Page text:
Editor's Note: We've been chatting a bunch lately about which wines age well, and which wines we should buy to drink ten or fifteen or twenty years down the road. We've had tips from Carla Rzeszewski of The Spotted Pig and more advice from Christy Frank, owner of Frankly Wines in Tribeca. Today, we're checking in with famed wine importer (and friend of the site) Terry Theise. He's known for bringing small-production wines from Germany, Austria, and the Champagne region of France to the US, so he knows a thing or two about how these bottles taste as time goes by. Take it away, Terry!
What happens to Champagne as it ages?
I would say that aged Champagne reverts back to its essential wine. Obviously everything I'm saying applies only to good age-worthy Champagne, but these are more common than people suppose. Champagne is basically a northern European wine—it grows at 49ºN—and also a wine grown on a poor soil. So it has the basic stability to go the distance, in terms of pH and acidity.
Old Champagne, by which I mean something at least 15 years past disgorgement, acquires all of the complex esters and aldehydes that Riesling or Chenin (among others) do, and its own particular flavors run toward nut-butters and smoke and fresh sweet shellfish and espresso and white chocolate and truffles. The exception is late-disgorged wines, which should be drunk within a couple years after release. Finally, even a good NV from a conscientious grower (or artisan-minded house) will reward 5-8 years of aging. You get twice the wine you paid for; it improves that much.
And what happens to riesling?
Riesling is first among equals among the white grapes that age astonishingly. It undergoes a metamorphosis, almost literally. Mature Riesling barely resembles its younger self. If you were an alien and some earthling showed you first a butterfly and then a caterpillar, and said true or false, this creature came from that one, I doubt you would infer it. Mature Riesling becomes, simply, the world's most complex wine.
It takes a lot of time, and there's a wonderful stage where tertiary flavors have arrived yet the wine is still youthful and lively. A Mosel Spätlese with even moderate pedigree will reach that stage (assuming proper handling and storage) at about 14-20 years old. The flavors themselves are nearly impossible to describe. And they differ according to terroir. Finally, all things being equal, a sweeter Riesling will age better than a drier one, because among the various wine components, fructose is the slowest one to age.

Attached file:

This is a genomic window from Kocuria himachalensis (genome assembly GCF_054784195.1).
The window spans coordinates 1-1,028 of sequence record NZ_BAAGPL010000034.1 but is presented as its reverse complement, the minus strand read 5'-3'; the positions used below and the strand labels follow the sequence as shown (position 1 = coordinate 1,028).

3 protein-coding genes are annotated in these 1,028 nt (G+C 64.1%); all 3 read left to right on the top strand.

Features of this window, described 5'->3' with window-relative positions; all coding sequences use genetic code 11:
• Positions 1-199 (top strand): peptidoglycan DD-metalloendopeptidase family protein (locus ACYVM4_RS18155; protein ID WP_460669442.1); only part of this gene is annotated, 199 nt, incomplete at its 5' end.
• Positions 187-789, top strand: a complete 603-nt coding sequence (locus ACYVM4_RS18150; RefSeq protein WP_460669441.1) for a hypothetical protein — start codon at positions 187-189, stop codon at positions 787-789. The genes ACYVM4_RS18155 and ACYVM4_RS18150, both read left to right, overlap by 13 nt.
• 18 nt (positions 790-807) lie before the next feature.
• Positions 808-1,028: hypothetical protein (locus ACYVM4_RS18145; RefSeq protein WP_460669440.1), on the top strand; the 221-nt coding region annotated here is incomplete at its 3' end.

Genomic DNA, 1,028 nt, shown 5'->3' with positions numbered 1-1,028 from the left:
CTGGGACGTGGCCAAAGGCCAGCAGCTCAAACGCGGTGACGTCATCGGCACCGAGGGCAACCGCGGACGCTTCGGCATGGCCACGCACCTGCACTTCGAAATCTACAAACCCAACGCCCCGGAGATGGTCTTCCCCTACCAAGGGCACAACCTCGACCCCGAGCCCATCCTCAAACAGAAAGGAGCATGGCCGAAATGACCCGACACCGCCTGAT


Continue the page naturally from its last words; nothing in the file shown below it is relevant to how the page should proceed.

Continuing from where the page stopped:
Tell us this: why drink old wine?
The self-evident answer is you drink old wines because you like them. I myself think it's something more than that. Old wine offers us flavors we cannot taste any other way, in any other form, and in that sense it extends the very essence of what we can know about flavor itself. Also, old wine is uniquely evocative and atmospheric and fascinating; it's like music in that respect. It makes you feel most deeply and fundamentally human. It can also show you otherwise elusive things about the nature of time.
But a footnote is in order. We have wines that keep but don't really age, i.e., they stay fresh, they taste about the same at ten years as they did at the beginning. That's nice, but it isn't what we're talking about here. Other wines may change a little, shedding excess tannin for example, and while this is desirable it's not especially precious. We're looking for wines that undergo a sort of apotheosis, wines that seem to change their entire mode of being.
How does bottle age affect how wine complements food?
Though it's often said that old wines are more flexible and harmonious at the table, and though I've often found this to be true, just as often the wine alone is so spellbinding that I don't want any distractions from it. I'm not one of those people who gets to drink old wine all the time, so when I do it's usually the center of attention.
More from Terry Theise
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